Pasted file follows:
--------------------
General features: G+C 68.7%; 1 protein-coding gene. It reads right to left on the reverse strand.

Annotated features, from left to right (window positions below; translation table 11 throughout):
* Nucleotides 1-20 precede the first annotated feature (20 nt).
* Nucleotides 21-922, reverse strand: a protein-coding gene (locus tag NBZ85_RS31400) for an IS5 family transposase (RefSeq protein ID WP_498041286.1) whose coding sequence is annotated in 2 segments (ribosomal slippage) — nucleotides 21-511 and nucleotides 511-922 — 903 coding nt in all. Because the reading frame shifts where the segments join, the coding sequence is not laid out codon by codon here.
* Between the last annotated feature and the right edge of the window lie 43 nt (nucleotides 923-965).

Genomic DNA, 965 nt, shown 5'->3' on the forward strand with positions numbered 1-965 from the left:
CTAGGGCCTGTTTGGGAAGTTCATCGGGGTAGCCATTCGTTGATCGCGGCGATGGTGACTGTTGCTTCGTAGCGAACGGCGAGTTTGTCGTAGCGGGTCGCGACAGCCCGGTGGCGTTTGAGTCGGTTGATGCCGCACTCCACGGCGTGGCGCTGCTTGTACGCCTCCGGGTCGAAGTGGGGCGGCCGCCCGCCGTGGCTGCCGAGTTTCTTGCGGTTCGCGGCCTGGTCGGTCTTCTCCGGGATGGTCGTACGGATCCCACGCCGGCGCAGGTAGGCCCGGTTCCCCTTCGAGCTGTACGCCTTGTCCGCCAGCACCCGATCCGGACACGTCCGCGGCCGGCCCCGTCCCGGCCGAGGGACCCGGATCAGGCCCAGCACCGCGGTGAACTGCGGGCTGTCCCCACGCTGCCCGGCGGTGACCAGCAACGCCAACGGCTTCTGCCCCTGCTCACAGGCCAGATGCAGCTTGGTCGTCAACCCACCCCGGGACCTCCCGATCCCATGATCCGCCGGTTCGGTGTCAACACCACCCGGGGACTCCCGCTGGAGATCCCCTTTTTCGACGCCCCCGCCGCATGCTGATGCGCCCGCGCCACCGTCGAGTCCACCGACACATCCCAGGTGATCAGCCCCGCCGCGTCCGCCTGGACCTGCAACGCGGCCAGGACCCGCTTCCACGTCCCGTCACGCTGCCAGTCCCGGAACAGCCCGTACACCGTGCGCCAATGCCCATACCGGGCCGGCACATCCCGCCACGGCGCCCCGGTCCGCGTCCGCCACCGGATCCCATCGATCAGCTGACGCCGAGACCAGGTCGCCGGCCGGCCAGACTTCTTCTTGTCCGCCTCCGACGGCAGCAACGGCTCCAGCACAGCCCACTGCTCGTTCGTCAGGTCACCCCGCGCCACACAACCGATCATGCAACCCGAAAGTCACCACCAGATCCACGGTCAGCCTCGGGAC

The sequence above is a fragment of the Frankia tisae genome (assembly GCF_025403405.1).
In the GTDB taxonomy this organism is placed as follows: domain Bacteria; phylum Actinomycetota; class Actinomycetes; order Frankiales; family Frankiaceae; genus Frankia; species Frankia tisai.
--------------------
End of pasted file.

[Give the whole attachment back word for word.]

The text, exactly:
General features: G+C 68.7%; 1 protein-coding gene. It reads right to left on the reverse strand.

Annotated features, from left to right (window positions below; translation table 11 throughout):
* Nucleotides 1-20 precede the first annotated feature (20 nt).
* Nucleotides 21-922, reverse strand: a protein-coding gene (locus tag NBZ85_RS31400) for an IS5 family transposase (RefSeq protein ID WP_498041286.1) whose coding sequence is annotated in 2 segments (ribosomal slippage) — nucleotides 21-511 and nucleotides 511-922 — 903 coding nt in all. Because the reading frame shifts where the segments join, the coding sequence is not laid out codon by codon here.
* Between the last annotated feature and the right edge of the window lie 43 nt (nucleotides 923-965).

Genomic DNA, 965 nt, shown 5'->3' on the forward strand with positions numbered 1-965 from the left:
CTAGGGCCTGTTTGGGAAGTTCATCGGGGTAGCCATTCGTTGATCGCGGCGATGGTGACTGTTGCTTCGTAGCGAACGGCGAGTTTGTCGTAGCGGGTCGCGACAGCCCGGTGGCGTTTGAGTCGGTTGATGCCGCACTCCACGGCGTGGCGCTGCTTGTACGCCTCCGGGTCGAAGTGGGGCGGCCGCCCGCCGTGGCTGCCGAGTTTCTTGCGGTTCGCGGCCTGGTCGGTCTTCTCCGGGATGGTCGTACGGATCCCACGCCGGCGCAGGTAGGCCCGGTTCCCCTTCGAGCTGTACGCCTTGTCCGCCAGCACCCGATCCGGACACGTCCGCGGCCGGCCCCGTCCCGGCCGAGGGACCCGGATCAGGCCCAGCACCGCGGTGAACTGCGGGCTGTCCCCACGCTGCCCGGCGGTGACCAGCAACGCCAACGGCTTCTGCCCCTGCTCACAGGCCAGATGCAGCTTGGTCGTCAACCCACCCCGGGACCTCCCGATCCCATGATCCGCCGGTTCGGTGTCAACACCACCCGGGGACTCCCGCTGGAGATCCCCTTTTTCGACGCCCCCGCCGCATGCTGATGCGCCCGCGCCACCGTCGAGTCCACCGACACATCCCAGGTGATCAGCCCCGCCGCGTCCGCCTGGACCTGCAACGCGGCCAGGACCCGCTTCCACGTCCCGTCACGCTGCCAGTCCCGGAACAGCCCGTACACCGTGCGCCAATGCCCATACCGGGCCGGCACATCCCGCCACGGCGCCCCGGTCCGCGTCCGCCACCGGATCCCATCGATCAGCTGACGCCGAGACCAGGTCGCCGGCCGGCCAGACTTCTTCTTGTCCGCCTCCGACGGCAGCAACGGCTCCAGCACAGCCCACTGCTCGTTCGTCAGGTCACCCCGCGCCACACAACCGATCATGCAACCCGAAAGTCACCACCAGATCCACGGTCAGCCTCGGGAC

The sequence above is a fragment of the Frankia tisae genome (assembly GCF_025403405.1).
In the GTDB taxonomy this organism is placed as follows: domain Bacteria; phylum Actinomycetota; class Actinomycetes; order Frankiales; family Frankiaceae; genus Frankia; species Frankia tisai.